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i.e. -

int function(char* txt)
   sprintf(txt, "select * from %s;", table);
   //How do I set last char in buffer to NULL here?

so if the text in table some how was 500 chars long and txt in the main was only defined as 100....


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I hope the text in the table doesn't come form Bobby Tables – Maciej Hehl May 11 '10 at 1:01
NUL is the '\0' character, NULL is a pointer that is uninitialised. – detly May 11 '10 at 1:07
up vote 11 down vote accepted

You need to

  • add a parameter to the function that gives the size of the buffer
  • use snprintf() instead of sprintf()
  • check the return value of snprintf() to see how large the buffer needed to be to hold all the formatted data; if this is larger than or equal to the size of the buffer, you should handle that as you see fit (the buffer will still be null-terminated, but the contents will be truncated to fit; whether this is okay or an error depends entirely on your use case)

(and your function needs a return type...)

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Thanks, I was not sure if there was any other way. – T.T.T. May 11 '10 at 0:55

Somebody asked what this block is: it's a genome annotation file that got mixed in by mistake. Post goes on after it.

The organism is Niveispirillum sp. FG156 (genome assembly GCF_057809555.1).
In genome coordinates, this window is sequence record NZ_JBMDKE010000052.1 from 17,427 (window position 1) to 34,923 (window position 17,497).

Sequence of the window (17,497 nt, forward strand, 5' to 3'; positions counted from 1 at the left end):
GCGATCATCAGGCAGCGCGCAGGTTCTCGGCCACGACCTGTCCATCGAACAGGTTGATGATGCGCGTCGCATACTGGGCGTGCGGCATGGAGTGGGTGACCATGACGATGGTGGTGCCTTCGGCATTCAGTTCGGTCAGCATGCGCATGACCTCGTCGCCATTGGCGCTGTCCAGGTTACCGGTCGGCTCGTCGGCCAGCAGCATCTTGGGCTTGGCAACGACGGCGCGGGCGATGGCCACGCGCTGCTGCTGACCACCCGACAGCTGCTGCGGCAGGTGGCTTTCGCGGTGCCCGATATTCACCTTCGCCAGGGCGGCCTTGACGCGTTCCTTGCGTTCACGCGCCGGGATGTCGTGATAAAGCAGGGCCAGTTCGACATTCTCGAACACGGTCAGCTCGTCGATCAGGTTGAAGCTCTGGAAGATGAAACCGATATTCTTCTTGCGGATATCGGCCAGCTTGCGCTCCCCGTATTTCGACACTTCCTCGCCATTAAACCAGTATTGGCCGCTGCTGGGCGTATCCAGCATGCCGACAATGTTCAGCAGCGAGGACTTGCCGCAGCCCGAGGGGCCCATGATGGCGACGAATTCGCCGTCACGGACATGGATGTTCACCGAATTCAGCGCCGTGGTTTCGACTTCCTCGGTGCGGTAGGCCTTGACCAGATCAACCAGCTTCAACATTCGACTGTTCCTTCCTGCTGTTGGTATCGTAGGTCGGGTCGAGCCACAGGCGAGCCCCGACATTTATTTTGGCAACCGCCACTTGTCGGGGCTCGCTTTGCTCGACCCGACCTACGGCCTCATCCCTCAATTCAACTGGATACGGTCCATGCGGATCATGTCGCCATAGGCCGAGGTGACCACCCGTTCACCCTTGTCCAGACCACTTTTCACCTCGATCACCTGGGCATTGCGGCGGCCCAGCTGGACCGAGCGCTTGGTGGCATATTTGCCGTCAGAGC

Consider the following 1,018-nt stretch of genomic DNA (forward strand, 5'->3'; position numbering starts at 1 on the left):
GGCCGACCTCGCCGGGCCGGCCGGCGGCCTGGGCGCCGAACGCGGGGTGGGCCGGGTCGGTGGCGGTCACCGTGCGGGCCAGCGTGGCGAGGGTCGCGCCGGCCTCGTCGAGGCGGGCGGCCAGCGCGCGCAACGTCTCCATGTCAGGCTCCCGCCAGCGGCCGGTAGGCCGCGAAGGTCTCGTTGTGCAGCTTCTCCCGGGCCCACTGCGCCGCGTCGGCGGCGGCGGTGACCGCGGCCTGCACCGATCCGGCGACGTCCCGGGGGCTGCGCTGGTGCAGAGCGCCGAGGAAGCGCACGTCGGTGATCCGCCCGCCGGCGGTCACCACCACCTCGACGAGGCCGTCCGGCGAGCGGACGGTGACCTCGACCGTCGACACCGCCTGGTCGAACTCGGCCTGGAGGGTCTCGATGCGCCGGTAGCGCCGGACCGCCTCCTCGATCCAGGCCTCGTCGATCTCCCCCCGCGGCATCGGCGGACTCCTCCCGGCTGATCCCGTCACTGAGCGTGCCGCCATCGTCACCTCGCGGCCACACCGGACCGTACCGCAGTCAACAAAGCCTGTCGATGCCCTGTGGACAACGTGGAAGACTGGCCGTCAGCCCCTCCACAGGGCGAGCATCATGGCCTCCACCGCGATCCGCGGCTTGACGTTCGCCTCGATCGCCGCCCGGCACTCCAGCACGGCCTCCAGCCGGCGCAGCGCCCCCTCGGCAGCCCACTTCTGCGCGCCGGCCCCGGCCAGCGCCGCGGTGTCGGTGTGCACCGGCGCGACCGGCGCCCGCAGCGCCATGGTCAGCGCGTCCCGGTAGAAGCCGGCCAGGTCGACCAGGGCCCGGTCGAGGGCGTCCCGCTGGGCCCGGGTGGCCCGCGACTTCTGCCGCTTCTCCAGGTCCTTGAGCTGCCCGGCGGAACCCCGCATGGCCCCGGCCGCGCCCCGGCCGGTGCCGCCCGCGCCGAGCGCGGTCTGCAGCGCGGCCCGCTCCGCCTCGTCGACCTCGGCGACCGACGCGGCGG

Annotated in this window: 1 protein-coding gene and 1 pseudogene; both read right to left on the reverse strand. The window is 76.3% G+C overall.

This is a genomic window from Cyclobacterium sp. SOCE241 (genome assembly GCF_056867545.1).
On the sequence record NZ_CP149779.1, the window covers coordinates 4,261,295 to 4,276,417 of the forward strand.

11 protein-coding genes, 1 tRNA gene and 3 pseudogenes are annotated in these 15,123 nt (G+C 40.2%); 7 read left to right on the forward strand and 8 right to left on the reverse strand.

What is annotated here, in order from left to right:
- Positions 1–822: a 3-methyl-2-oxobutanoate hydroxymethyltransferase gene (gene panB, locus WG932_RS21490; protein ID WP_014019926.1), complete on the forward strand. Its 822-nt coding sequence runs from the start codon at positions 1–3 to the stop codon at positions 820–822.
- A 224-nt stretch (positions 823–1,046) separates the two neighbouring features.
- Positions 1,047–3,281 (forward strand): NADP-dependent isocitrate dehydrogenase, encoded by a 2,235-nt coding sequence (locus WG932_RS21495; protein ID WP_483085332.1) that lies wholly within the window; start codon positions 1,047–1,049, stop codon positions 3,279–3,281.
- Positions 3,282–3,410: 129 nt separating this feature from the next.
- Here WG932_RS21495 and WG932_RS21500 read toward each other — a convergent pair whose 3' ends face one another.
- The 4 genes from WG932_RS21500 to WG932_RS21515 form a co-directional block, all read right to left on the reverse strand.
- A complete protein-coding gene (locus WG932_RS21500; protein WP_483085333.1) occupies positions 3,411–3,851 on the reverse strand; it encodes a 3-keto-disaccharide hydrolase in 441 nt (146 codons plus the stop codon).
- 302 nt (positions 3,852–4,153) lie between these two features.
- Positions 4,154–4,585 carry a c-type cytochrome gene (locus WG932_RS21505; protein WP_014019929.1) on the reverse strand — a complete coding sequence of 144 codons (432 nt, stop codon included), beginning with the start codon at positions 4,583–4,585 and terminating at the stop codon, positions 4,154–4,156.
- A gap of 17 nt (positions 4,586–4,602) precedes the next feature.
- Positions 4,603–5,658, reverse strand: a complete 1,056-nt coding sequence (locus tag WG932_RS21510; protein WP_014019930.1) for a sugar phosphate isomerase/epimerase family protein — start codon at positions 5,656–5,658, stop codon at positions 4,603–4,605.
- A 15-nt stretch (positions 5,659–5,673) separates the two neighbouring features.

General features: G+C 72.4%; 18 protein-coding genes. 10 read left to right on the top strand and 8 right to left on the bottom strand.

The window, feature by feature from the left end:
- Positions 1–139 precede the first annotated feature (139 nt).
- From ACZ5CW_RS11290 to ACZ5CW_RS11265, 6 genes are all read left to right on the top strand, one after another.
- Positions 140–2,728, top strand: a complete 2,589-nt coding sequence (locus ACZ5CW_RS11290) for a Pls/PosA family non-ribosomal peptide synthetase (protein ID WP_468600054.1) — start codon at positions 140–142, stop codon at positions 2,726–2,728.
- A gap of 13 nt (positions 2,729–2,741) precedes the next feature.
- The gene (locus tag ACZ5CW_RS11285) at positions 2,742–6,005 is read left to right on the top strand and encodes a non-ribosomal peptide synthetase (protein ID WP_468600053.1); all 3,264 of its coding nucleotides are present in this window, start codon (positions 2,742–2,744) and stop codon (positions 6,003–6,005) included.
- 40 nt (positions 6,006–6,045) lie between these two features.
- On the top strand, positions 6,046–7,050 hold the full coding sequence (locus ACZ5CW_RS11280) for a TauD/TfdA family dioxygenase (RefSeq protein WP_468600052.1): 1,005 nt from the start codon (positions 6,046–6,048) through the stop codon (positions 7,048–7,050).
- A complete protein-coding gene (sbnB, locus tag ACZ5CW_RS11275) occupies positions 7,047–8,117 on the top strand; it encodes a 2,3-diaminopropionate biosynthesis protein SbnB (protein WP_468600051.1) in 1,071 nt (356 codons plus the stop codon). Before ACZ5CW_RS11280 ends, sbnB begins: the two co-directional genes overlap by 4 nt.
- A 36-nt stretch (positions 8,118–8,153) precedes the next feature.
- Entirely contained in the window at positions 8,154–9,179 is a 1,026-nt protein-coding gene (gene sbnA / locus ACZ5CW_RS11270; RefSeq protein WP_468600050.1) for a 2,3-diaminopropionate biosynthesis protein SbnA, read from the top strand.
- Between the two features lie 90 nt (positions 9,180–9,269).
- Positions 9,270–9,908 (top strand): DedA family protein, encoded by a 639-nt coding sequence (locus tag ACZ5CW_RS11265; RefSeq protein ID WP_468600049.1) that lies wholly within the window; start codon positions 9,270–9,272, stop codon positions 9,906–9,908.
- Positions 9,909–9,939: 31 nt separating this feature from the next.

You should be able to use snprintf to limit the amount of the buffer that is used.

function(char* txt, size_t length)
   int rv;
   rv = snprintf(txt, length, "select * from %s;", table);
   //How do I set last char in buffer to NULL here?
   if (rv >= length) {
       // error
share|improve this answer
You do need to check the return value of snprintf() though - truncation in case is clearly an error that needs to be handled. – caf May 11 '10 at 1:05
@caf thanks; updated. – WhirlWind May 11 '10 at 1:11

About the only thing you can do is malloc enough memory, format the string into that memory, and return a pointer to it. The calling function would then be responsible for freeing the memory when done with it.

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You can do a lot more than that. – WhirlWind May 11 '10 at 1:12

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